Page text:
Sustainability assessment of an apartment building containing reinforced concrete or cross-laminated timber (CLT)
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Today, the construction industry contributes to40% of the world’s energy consumption and greenhouse gasemissions(GHGs). According to theIntergovernmental Panel on Climate Change’s(IPCC)report, the greenhouse gas emissions must be reduced by 40-50 percent to limit Global Warmingto 1.5 degreesrather than 2 degreesby 2030. The United nation’s (UN)SustainabilityGoals are the world's common work plan to stop climate change by 2030. To achieve the above goals, it is crucial for the construction sectors to look forbetter,alternative construction materials as top concern to sustainability and environmental issues.In this study, a methodology for determining a sustainable solution for a structural system of an apartment buildinghas been investigated. The study has proposed and compared three structural systems options with more focus on the environmental issue.The options are: Option 1: Timber structural system including walls and foundations made of normal concrete. Option 2: Timber structural system including walls and foundations made of low carbon concrete and option 3: Timber structural system including walls made of cross-laminated timber (CLT) and low-carbon concrete foundations. Then a comparative life cycle assessment (LCA) was carried out, as well as an analysis of construction cost. The ReCiPe LCA method is utilized to assess the impacts of the three structural systems options using SimaProsoftware based on the midpoint characterization.The findings of this study show that, the Global WarmingPotential (GWP) of option3 appears to be much lower, compared to the other two options;followed by option2 and option1. However, Land usein option3 is found to be 9% higher than the option1 and option2. GWP of option3 was 11% and 5% lower than option1 and option2 respectively. It is important to note that replacing normal concrete with low carbon concrete in option 2has reduced the GWP by 6 %. Furthermore, in option3, replacing some of the low carbon concrete walls with CLT has reduced the GWP by 5%. Based on theseLCA results, it can be concluded that structural systemscontaining low carbon concrete and CLT would havethe lowest environmental impact-of the three options studied.When it comes to construction costs, option2 was slightly more expensive than the other two options. This option was 1.3% more expensive. Surprisingly, constructioncost of low carbon concrete is only 2-3% more expensive than normal concrete. Based on an overall assessment, option3 is preferredin regard to environmental concerns; it has more positive properties than the other alternatives if one regard energy consumption,greenhouse gas emissionsand construction costs. Thus, construction sectors can achieve higher sustainability by implementingmeasures to reduce GWP, by for example replacing the normal concrete with sustainable concrete (low carbonconcrete, preferably class A) and by using timber structures (CLT and glulam) as much as practically and structurally possible. Low carbon concrete has more positive properties and its construction cost is very close to normal concrete,as mentioned it isin factonly2-3% higher.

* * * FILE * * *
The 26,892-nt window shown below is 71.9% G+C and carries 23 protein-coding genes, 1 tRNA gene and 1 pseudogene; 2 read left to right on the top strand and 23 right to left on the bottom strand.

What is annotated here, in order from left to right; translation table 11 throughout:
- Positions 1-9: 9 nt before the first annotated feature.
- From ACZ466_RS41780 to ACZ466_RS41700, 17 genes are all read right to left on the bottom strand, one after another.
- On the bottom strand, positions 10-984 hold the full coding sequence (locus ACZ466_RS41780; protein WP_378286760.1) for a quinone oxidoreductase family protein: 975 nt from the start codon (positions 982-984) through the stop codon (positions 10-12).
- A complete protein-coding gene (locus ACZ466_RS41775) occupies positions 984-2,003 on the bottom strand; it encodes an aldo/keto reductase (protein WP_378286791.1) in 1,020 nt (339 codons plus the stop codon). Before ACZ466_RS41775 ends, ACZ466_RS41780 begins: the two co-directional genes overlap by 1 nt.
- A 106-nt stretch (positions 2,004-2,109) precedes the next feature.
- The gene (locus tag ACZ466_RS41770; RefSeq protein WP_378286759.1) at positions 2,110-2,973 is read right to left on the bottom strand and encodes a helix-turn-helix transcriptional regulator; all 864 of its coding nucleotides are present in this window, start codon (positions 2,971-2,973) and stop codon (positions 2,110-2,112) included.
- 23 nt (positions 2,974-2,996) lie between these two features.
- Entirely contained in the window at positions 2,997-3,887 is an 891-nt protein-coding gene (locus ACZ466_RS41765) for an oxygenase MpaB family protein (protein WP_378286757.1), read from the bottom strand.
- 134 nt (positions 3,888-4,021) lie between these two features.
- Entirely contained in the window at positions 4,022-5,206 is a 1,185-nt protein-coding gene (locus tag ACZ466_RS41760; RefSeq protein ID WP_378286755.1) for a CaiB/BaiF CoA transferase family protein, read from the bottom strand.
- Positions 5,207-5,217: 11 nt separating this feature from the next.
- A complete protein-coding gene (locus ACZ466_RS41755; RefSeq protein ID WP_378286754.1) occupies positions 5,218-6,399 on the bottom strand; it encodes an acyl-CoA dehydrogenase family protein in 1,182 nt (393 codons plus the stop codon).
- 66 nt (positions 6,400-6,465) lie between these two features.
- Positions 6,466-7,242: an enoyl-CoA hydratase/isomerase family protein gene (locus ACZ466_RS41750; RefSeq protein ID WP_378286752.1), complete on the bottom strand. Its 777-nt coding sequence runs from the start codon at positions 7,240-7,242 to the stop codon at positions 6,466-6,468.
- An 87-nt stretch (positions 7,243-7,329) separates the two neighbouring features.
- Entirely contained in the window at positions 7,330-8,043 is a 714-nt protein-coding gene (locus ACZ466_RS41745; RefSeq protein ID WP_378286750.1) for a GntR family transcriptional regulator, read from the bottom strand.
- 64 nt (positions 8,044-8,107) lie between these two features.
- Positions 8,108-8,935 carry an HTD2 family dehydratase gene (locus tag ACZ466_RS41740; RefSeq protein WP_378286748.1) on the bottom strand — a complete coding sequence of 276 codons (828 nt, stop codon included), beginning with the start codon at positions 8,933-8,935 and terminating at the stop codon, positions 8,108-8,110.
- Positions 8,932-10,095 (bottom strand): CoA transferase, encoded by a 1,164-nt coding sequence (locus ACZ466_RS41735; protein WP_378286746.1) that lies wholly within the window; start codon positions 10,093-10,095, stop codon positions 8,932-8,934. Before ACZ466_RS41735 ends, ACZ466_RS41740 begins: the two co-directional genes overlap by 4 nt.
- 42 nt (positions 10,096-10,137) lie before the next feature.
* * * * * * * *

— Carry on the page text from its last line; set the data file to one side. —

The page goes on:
Master's Thesis Civil and Constructional Engineering BYG508 - University of Agder 2019